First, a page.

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Steven M. Cavallo
,
Judith Berner
, and
Chris Snyder

Abstract

Accurate predictions in numerical weather models depend on the ability to accurately represent physical processes across a wide range of scales. This paper evaluates the utility of model time tendencies, averaged over many forecasts at a given lead time, to diagnose systematic forecast biases in the Advanced Research version of the Weather Research and Forecasting (WRF) Model during the 2010 North Atlantic hurricane season using continuously cycled ensemble data assimilation (DA). Erroneously strong low-level heating originates from the planetary boundary layer parameterization as a consequence of using fixed sea surface temperatures, impacting the upward surface sensible heat fluxes. Warm temperature bias is observed with a magnitude 0.5 K in a deep tropospheric layer centered 700 hPa, originating primarily from the Kain–Fritsch convective parameterization.

This study is the first to diagnose systematic forecast bias in a limited-area mesoscale model using its forecast tendencies. Unlike global models where relatively fewer time steps typically encompass a DA cycling period, averaging all short-term forecast tendencies can require potentially large data. It is shown that 30-min averaging intervals can sufficiently represent the systematic model bias in this modeling configuration when initializing forecasts from an ensemble member that is generated using a DA system with an identical model configuration. However, the number of time steps before model error begins to dominate initial condition (IC) errors may vary between modeling configurations. Model and IC error are indistinguishable in short-term forecasts when initialized from the ensemble mean, a global analysis from a different model, and an ensemble member using a different parameterization.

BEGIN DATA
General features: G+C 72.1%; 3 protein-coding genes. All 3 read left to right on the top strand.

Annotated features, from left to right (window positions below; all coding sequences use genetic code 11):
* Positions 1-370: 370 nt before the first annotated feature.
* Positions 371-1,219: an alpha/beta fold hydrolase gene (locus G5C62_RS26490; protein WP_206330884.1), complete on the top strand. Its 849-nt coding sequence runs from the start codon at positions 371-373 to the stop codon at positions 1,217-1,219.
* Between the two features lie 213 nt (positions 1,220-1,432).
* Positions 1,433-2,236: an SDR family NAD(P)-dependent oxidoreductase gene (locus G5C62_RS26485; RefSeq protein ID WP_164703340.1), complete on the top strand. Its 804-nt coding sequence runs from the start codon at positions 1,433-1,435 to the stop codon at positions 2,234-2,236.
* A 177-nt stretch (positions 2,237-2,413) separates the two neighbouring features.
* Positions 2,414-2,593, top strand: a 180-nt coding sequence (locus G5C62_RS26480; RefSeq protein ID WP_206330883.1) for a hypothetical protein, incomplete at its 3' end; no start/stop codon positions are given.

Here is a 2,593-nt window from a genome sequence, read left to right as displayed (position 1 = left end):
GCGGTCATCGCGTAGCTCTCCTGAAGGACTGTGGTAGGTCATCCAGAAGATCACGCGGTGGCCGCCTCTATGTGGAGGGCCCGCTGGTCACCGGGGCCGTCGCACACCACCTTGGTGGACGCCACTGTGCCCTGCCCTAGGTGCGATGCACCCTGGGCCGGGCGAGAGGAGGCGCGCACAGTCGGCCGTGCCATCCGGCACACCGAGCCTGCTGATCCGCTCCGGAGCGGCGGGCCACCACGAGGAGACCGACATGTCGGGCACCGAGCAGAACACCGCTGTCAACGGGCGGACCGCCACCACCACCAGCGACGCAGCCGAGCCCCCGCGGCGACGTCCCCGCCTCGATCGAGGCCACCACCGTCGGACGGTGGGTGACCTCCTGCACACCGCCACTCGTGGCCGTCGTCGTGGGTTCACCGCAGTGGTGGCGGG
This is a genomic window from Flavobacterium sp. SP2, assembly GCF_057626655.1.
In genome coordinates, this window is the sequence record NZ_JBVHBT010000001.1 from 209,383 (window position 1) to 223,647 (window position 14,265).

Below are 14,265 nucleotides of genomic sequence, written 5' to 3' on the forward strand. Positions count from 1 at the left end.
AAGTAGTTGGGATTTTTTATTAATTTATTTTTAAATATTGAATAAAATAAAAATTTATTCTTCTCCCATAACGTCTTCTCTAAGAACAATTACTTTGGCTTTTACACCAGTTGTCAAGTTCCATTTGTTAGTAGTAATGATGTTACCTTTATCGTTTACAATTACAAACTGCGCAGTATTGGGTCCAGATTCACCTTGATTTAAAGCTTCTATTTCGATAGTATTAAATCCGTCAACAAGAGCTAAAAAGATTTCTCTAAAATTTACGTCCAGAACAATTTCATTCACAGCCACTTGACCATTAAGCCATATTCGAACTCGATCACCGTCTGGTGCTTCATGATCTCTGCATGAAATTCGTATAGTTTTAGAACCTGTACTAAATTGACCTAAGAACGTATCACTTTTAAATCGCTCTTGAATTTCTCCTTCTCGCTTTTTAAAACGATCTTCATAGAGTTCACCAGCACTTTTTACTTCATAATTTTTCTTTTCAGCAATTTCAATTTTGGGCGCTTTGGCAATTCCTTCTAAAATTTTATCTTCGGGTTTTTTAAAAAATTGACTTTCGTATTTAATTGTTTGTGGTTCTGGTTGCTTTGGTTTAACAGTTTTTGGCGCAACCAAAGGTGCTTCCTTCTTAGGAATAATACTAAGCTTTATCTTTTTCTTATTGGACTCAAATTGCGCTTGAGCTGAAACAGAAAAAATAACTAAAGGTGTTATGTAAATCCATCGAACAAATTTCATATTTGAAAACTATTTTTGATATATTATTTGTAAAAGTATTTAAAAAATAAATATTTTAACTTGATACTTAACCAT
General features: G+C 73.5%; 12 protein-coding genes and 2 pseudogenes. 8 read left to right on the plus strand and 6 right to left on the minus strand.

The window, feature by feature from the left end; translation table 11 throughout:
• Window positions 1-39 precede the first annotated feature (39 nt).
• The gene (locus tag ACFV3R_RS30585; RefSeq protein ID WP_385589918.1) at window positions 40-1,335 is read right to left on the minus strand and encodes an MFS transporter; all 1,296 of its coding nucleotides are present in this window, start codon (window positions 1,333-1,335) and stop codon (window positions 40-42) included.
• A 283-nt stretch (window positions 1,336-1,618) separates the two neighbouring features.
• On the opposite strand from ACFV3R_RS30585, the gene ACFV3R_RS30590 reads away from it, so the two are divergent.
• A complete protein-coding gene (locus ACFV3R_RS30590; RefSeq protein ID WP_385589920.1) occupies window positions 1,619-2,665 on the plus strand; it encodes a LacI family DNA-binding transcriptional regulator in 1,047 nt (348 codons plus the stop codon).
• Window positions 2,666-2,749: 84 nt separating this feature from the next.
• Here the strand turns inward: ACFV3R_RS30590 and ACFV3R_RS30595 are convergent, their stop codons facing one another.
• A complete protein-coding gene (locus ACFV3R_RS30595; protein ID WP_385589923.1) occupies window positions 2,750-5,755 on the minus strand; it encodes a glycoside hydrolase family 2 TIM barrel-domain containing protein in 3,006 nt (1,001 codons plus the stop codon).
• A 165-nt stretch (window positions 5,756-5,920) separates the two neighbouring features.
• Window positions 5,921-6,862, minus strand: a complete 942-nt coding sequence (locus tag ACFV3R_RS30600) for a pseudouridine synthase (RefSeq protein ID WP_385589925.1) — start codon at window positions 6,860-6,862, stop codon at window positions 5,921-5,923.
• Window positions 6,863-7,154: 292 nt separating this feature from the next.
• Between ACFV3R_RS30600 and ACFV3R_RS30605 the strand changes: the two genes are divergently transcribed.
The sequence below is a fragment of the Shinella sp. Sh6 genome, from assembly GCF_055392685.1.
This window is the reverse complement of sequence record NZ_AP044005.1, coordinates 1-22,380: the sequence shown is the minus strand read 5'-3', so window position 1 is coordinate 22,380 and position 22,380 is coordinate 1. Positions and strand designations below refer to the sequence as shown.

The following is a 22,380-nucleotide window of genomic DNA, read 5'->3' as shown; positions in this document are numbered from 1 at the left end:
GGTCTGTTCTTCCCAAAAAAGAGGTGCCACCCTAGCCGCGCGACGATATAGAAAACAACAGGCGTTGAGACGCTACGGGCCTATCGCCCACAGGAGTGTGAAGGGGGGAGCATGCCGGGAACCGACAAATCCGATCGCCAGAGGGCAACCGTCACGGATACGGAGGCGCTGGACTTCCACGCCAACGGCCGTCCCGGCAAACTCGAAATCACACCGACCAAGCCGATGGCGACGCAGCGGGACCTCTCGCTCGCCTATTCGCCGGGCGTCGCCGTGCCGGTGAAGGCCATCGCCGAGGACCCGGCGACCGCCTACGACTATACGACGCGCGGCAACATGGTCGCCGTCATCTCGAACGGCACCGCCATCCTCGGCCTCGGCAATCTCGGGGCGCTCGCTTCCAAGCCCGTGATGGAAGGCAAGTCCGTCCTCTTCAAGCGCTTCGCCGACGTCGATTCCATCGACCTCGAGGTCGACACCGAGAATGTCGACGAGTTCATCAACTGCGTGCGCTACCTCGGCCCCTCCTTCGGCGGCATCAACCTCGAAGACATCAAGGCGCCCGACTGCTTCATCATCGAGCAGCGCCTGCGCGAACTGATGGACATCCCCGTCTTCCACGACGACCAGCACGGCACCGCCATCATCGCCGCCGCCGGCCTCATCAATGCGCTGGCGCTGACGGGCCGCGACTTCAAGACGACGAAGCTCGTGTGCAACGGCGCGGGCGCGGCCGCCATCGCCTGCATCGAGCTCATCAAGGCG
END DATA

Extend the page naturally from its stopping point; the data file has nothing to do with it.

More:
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Kathryn R. Fossell
,
David Ahijevych
,
Rebecca E. Morss
,
Chris Snyder
, and
Chris Davis

Abstract

The potential for storm surge to cause extensive property damage and loss of life has increased urgency to more accurately predict coastal flooding associated with landfalling tropical cyclones. This work investigates the sensitivity of coastal inundation from storm tide (surge + tide) to four hurricane parameters—track, intensity, size, and translation speed—and the sensitivity of inundation forecasts to errors in forecasts of those parameters. An ensemble of storm tide simulations is generated for three storms in the Gulf of Mexico, by driving a storm surge model with best track data and systematically generated perturbations of storm parameters from the best track. The spread of the storm perturbations is compared to average errors in recent operational hurricane forecasts, allowing sensitivity results to be interpreted in terms of practical predictability of coastal inundation at different lead times. Two types of inundation metrics are evaluated: point-based statistics and spatially integrated volumes. The practical predictability of surge inundation is found to be limited foremost by current errors in hurricane track forecasts, followed by intensity errors, then speed errors. Errors in storm size can also play an important role in limiting surge predictability at short lead times, due to observational uncertainty. Results show that given current mean errors in hurricane forecasts, location-specific surge inundation is predictable for as little as 12–24 h prior to landfall, less for small-sized storms. The results also indicate potential for increased surge predictability beyond 24 h for large storms by considering a storm-following, volume-integrated metric of inundation.